Fiasco in Tallahassee: The Weak Case Against Henry Segura Limps On
June 17, 2015 (Mimesis Law) — Tallahassee was rocked almost five years ago by the brutal murder of Brandi Peters and her three young children at their home on November 20, 2010. The capitol of Florida had not endured a scene like this since Ted Bundy, though granted it’s hard to top Ted Bundy.
The investigation into the quadruple murder led to little solid evidence, and the suspects ranged from unpaid drug dealers to the two fathers of her children to an inmate that she had agreed to marry for $25,000 and a Mercedes, but then reneged.
Almost a year later, a suspect was finally caught. Henry Segura, the father of Brandi Peters’ youngest son, was working as a welder in the backwaters of Minnesota when he was arrested. He was extradited to Florida in September 2011, where he has been awaiting trial since.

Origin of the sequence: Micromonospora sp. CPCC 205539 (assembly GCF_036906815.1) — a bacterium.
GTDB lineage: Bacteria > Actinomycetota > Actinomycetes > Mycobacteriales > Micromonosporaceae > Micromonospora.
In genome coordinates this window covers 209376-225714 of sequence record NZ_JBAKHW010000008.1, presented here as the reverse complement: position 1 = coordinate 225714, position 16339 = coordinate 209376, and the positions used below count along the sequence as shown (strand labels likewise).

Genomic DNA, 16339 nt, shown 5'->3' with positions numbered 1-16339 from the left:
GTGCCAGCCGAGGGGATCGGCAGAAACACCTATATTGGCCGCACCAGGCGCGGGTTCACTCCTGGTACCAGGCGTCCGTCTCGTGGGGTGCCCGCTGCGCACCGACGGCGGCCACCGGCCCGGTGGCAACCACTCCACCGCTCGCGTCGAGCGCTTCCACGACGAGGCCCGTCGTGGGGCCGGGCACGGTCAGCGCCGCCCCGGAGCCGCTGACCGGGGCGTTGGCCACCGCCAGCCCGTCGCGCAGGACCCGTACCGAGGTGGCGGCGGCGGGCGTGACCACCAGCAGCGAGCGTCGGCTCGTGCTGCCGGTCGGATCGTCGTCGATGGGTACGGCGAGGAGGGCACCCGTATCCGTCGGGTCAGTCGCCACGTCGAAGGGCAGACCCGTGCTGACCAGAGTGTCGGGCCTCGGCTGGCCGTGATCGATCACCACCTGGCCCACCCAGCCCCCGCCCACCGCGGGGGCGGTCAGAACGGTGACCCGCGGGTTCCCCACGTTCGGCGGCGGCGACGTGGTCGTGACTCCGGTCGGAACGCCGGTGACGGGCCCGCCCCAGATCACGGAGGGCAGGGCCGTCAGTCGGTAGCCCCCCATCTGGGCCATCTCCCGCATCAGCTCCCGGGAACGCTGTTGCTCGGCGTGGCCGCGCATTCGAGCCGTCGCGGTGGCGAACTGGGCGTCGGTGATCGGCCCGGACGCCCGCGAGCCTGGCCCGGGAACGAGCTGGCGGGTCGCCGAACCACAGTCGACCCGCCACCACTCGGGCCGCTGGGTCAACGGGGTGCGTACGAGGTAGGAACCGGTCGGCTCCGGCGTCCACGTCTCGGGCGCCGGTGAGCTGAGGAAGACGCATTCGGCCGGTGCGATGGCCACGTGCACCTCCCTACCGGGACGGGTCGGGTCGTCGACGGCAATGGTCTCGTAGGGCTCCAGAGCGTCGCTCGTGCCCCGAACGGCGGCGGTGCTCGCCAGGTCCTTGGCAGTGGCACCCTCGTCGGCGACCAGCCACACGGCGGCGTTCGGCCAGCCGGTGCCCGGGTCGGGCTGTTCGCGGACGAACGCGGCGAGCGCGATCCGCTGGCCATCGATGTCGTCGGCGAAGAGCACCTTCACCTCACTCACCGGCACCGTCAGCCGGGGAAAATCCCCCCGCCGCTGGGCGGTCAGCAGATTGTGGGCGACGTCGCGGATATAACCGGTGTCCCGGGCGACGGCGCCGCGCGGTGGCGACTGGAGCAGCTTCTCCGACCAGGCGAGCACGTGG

Segura’s case has garnered very little attention outside of Florida’s capital city and, owing to the paint-by-numbers journalism that exists at the local paper, the Tallahassee Democrat. Although the court has apparently released numerous case documents, all that can be found online is a cursory synopsis.
The relevant evidence against Mr. Segura amounts to the following: In September 2010, he was ordered to pay $800 per month in child support to Peters. The day before the murders, Segura and Peters allegedly argued about the child support issue. An ex-girlfriend in Savannah, Georgia, claims that Segura came to her home looking for a “street gun” (she did not have one) days before the murders and that his face was “all balled up.”
That’s it. Suspicious? Certainly. Proof? Certainly not.